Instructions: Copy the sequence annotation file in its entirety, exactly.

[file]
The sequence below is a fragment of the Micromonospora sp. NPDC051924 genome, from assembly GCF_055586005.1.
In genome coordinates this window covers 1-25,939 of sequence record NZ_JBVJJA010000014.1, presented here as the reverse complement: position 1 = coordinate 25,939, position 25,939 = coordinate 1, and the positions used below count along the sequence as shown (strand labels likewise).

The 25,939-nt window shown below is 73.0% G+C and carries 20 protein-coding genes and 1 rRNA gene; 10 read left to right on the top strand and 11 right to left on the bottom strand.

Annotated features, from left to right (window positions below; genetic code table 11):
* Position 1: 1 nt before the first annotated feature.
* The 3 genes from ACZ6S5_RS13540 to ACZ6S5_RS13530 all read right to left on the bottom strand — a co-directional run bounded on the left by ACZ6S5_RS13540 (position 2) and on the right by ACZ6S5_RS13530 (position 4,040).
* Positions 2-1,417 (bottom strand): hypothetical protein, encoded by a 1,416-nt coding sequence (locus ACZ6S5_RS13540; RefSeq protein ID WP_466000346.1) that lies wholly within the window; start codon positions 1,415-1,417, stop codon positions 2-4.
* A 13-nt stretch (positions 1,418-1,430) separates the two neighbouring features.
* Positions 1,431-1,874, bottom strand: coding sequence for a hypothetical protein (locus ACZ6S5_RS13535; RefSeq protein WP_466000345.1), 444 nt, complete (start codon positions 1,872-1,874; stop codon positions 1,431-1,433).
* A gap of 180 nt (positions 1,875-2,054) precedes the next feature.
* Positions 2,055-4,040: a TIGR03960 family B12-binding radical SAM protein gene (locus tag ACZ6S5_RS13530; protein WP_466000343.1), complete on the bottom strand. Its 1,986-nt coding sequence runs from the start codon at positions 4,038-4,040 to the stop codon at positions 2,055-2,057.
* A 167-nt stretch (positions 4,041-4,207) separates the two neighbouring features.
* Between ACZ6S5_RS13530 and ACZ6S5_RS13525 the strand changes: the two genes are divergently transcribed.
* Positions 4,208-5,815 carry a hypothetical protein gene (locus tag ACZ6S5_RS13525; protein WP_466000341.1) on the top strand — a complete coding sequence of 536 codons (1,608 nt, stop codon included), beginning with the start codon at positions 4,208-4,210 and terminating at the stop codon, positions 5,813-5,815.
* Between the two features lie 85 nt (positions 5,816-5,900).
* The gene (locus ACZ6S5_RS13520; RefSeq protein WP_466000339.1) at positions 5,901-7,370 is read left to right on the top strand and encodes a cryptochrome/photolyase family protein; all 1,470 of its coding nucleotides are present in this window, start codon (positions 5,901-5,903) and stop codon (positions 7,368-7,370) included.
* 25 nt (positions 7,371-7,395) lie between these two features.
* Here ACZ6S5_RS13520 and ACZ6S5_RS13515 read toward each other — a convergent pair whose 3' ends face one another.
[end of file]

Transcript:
The sequence below is a fragment of the Micromonospora sp. NPDC051924 genome, from assembly GCF_055586005.1.
In genome coordinates this window covers 1-25,939 of sequence record NZ_JBVJJA010000014.1, presented here as the reverse complement: position 1 = coordinate 25,939, position 25,939 = coordinate 1, and the positions used below count along the sequence as shown (strand labels likewise).

The 25,939-nt window shown below is 73.0% G+C and carries 20 protein-coding genes and 1 rRNA gene; 10 read left to right on the top strand and 11 right to left on the bottom strand.

Annotated features, from left to right (window positions below; genetic code table 11):
* Position 1: 1 nt before the first annotated feature.
* The 3 genes from ACZ6S5_RS13540 to ACZ6S5_RS13530 all read right to left on the bottom strand — a co-directional run bounded on the left by ACZ6S5_RS13540 (position 2) and on the right by ACZ6S5_RS13530 (position 4,040).
* Positions 2-1,417 (bottom strand): hypothetical protein, encoded by a 1,416-nt coding sequence (locus ACZ6S5_RS13540; RefSeq protein ID WP_466000346.1) that lies wholly within the window; start codon positions 1,415-1,417, stop codon positions 2-4.
* A 13-nt stretch (positions 1,418-1,430) separates the two neighbouring features.
* Positions 1,431-1,874, bottom strand: coding sequence for a hypothetical protein (locus ACZ6S5_RS13535; RefSeq protein WP_466000345.1), 444 nt, complete (start codon positions 1,872-1,874; stop codon positions 1,431-1,433).
* A gap of 180 nt (positions 1,875-2,054) precedes the next feature.
* Positions 2,055-4,040: a TIGR03960 family B12-binding radical SAM protein gene (locus tag ACZ6S5_RS13530; protein WP_466000343.1), complete on the bottom strand. Its 1,986-nt coding sequence runs from the start codon at positions 4,038-4,040 to the stop codon at positions 2,055-2,057.
* A 167-nt stretch (positions 4,041-4,207) separates the two neighbouring features.
* Between ACZ6S5_RS13530 and ACZ6S5_RS13525 the strand changes: the two genes are divergently transcribed.
* Positions 4,208-5,815 carry a hypothetical protein gene (locus tag ACZ6S5_RS13525; protein WP_466000341.1) on the top strand — a complete coding sequence of 536 codons (1,608 nt, stop codon included), beginning with the start codon at positions 4,208-4,210 and terminating at the stop codon, positions 5,813-5,815.
* Between the two features lie 85 nt (positions 5,816-5,900).
* The gene (locus ACZ6S5_RS13520; RefSeq protein WP_466000339.1) at positions 5,901-7,370 is read left to right on the top strand and encodes a cryptochrome/photolyase family protein; all 1,470 of its coding nucleotides are present in this window, start codon (positions 5,901-5,903) and stop codon (positions 7,368-7,370) included.
* 25 nt (positions 7,371-7,395) lie between these two features.
* Here ACZ6S5_RS13520 and ACZ6S5_RS13515 read toward each other — a convergent pair whose 3' ends face one another.